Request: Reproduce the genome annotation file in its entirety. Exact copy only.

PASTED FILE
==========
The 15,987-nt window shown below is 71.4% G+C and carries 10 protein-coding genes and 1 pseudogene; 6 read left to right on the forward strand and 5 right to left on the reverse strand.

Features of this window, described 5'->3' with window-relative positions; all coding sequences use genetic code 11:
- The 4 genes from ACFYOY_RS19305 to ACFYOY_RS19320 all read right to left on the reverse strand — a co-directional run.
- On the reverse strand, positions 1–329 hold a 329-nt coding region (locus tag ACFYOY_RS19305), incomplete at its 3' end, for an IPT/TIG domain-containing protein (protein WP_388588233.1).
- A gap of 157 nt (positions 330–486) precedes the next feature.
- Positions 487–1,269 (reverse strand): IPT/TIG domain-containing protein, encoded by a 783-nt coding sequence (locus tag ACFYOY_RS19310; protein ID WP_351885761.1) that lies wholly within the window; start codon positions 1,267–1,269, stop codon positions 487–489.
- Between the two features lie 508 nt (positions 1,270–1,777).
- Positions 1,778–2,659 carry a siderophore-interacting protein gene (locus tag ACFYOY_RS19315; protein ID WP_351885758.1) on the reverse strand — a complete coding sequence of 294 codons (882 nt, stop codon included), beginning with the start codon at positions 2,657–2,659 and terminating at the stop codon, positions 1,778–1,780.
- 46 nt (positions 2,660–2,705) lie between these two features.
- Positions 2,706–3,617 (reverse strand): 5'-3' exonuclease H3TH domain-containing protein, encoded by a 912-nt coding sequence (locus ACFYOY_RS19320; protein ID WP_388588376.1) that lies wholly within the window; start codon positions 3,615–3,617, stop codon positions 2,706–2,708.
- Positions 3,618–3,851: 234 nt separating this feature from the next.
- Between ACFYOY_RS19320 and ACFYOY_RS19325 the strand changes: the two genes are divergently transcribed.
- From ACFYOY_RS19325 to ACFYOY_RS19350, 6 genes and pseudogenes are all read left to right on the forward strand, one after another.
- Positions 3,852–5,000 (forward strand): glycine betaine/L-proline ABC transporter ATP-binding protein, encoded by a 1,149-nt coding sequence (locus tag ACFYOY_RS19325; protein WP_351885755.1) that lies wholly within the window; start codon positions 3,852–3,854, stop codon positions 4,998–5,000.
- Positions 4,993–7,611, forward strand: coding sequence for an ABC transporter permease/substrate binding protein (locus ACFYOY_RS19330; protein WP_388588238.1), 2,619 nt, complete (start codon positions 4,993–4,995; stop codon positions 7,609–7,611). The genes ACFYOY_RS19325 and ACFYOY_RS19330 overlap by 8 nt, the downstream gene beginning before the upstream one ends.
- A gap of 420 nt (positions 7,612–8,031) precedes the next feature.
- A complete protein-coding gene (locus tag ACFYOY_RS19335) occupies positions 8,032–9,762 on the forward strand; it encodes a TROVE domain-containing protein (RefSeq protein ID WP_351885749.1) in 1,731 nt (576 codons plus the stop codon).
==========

The 15,987-nt window shown below is 71.4% G+C and carries 10 protein-coding genes and 1 pseudogene; 6 read left to right on the forward strand and 5 right to left on the reverse strand.

Features of this window, described 5'->3' with window-relative positions; all coding sequences use genetic code 11:
- The 4 genes from ACFYOY_RS19305 to ACFYOY_RS19320 all read right to left on the reverse strand — a co-directional run.
- On the reverse strand, positions 1–329 hold a 329-nt coding region (locus tag ACFYOY_RS19305), incomplete at its 3' end, for an IPT/TIG domain-containing protein (protein WP_388588233.1).
- A gap of 157 nt (positions 330–486) precedes the next feature.
- Positions 487–1,269 (reverse strand): IPT/TIG domain-containing protein, encoded by a 783-nt coding sequence (locus tag ACFYOY_RS19310; protein ID WP_351885761.1) that lies wholly within the window; start codon positions 1,267–1,269, stop codon positions 487–489.
- Between the two features lie 508 nt (positions 1,270–1,777).
- Positions 1,778–2,659 carry a siderophore-interacting protein gene (locus tag ACFYOY_RS19315; protein ID WP_351885758.1) on the reverse strand — a complete coding sequence of 294 codons (882 nt, stop codon included), beginning with the start codon at positions 2,657–2,659 and terminating at the stop codon, positions 1,778–1,780.
- 46 nt (positions 2,660–2,705) lie between these two features.
- Positions 2,706–3,617 (reverse strand): 5'-3' exonuclease H3TH domain-containing protein, encoded by a 912-nt coding sequence (locus ACFYOY_RS19320; protein ID WP_388588376.1) that lies wholly within the window; start codon positions 3,615–3,617, stop codon positions 2,706–2,708.
- Positions 3,618–3,851: 234 nt separating this feature from the next.
- Between ACFYOY_RS19320 and ACFYOY_RS19325 the strand changes: the two genes are divergently transcribed.
- From ACFYOY_RS19325 to ACFYOY_RS19350, 6 genes and pseudogenes are all read left to right on the forward strand, one after another.
- Positions 3,852–5,000 (forward strand): glycine betaine/L-proline ABC transporter ATP-binding protein, encoded by a 1,149-nt coding sequence (locus tag ACFYOY_RS19325; protein WP_351885755.1) that lies wholly within the window; start codon positions 3,852–3,854, stop codon positions 4,998–5,000.
- Positions 4,993–7,611, forward strand: coding sequence for an ABC transporter permease/substrate binding protein (locus ACFYOY_RS19330; protein WP_388588238.1), 2,619 nt, complete (start codon positions 4,993–4,995; stop codon positions 7,609–7,611). The genes ACFYOY_RS19325 and ACFYOY_RS19330 overlap by 8 nt, the downstream gene beginning before the upstream one ends.
- A gap of 420 nt (positions 7,612–8,031) precedes the next feature.
- A complete protein-coding gene (locus tag ACFYOY_RS19335) occupies positions 8,032–9,762 on the forward strand; it encodes a TROVE domain-containing protein (RefSeq protein ID WP_351885749.1) in 1,731 nt (576 codons plus the stop codon).